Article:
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Fast Food Chains Want You to Embrace ‘Fourthmeal’

8 Aug

What do you all think about adding extra meals to the day? Fast food chains hope you are in favor of it- and they are marketing more heavily towards consumers who want to find munchable deals after midnight or before 6 a.m. Great article from TIME Magazine was published today about the ‘questions’ that several well-established fast food chains are posing to consumers. For example, ‘2a.m. breakfast, anyone?’

Fast Food Chains Want You to Eat More Than the Usual Breakfast, Lunch, and Dinner

You’d think that McDonald’s, Taco Bell, and other chains would be satisfied to draw in crowds who come during the normal meal hours, and who order food and beverages that are normally enjoyed during those hours. Instead, in the never-ending quest to boost sales at all hours of each and every day, chains find it far too limiting to accept classic nutritional concepts — like that there should only be three meals per day, and that it’s not a good idea to start the day off with a sugary soft drink.

Here, a few questions fast food giants are posing to consumers:
2 A.M. Breakfast Anyone?
For a few weeks now, reports Columbus Business First, McDonald’s has been testing out “Breakfast After Midnight” at more than 100 locations in central Ohio. As soon as the clock strikes 12, customers can order Egg McMuffins, breakfast burritos, hotcakes, and other favorites normally only served during the morning hours.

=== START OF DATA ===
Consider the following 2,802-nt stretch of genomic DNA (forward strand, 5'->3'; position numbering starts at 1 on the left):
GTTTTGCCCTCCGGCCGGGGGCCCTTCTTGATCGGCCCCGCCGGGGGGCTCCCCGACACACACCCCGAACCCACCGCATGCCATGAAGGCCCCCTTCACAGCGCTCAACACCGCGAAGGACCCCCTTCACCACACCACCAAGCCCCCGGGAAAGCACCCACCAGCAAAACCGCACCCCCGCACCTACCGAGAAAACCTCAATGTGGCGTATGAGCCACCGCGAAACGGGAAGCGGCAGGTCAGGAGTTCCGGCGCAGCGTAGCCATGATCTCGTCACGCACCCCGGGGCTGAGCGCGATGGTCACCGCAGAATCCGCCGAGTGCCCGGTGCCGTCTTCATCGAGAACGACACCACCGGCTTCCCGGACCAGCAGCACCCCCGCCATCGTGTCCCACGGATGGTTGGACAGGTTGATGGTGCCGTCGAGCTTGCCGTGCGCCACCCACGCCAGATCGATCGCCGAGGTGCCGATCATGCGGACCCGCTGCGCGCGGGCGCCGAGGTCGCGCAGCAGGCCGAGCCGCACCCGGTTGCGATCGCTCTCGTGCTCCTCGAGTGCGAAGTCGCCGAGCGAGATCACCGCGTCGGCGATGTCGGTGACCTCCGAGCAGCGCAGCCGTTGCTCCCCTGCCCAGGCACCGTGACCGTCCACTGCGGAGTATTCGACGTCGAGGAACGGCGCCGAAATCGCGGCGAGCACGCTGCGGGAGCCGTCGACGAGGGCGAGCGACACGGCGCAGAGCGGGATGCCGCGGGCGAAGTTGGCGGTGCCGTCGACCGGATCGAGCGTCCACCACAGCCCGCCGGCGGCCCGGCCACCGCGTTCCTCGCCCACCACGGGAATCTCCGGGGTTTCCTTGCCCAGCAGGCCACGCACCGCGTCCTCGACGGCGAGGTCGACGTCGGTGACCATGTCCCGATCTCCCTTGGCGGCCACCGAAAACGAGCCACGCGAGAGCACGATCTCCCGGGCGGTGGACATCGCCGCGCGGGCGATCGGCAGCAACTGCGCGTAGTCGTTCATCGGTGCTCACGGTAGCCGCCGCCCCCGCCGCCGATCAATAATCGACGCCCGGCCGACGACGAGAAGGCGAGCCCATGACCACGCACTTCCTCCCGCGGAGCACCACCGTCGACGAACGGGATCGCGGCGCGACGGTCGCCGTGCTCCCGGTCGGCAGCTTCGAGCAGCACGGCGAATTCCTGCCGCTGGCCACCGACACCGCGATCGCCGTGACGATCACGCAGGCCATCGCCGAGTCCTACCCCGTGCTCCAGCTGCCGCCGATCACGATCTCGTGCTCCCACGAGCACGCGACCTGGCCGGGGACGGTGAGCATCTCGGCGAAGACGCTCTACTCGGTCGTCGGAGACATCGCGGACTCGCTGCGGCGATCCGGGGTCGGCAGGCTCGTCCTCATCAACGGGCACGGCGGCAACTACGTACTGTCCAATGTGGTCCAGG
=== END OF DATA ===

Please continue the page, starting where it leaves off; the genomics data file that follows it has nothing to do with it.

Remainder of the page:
The program is part of McDonald’s “Nocturnivore” campaign, aimed at attracting late-night (or very early morning) diners who are hungry, or perhaps just bored and looking for something to do, to its restaurants, which are increasingly open 24 hours a day. For obvious reasons, the wee hours of the morning are the slowest for business at fast food restaurants. Just 1% of quick-service restaurant foot traffic arrives between 2 a.m. and 5 a.m. But McDonald’s wants to change that, and is waving the prospect of an extremely early breakfast as a way to drum up business during the normally dead time period.

Soda: Breakfast of Champions?

USA Today recently highlighted the mini push to encourage fast food diners to have a sugary soft drink with breakfast, rather than the usual orange juice or coffee. In one promotion, Steak ‘n Shake was offering a free breakfast taco with the purchase of a $1.79 28-ounce Coca-Cola between the hours of 6 a.m. and 11 a.m. A 28-ounce soda, by the way, would be a full can’s worth (12 ounces) in excess of the soda ban proposed in New York City.

Since May, meanwhile, many Taco Bells have been promoting what it calls “MTN Dew A.M.,” a concoction mixing Mountain Dew and orange juice, served until 11 a.m.


Happy One Hundred Years, Girl Scouts!

6 Jan
 The Girl Scouts turn 100 this year – and they’ve got a special cookie out to celebrate.
While it’s true that they are not a local dining spot or cooking-related news story (the main themes of this blog), the girl scouts have been a big part of communities big and small all across the country for a century now – and we think that deserves a congrats!
The following is from – check out the article on their site too!

Savannah Smiles are the New Girl Scout Cookie

January 6, 2012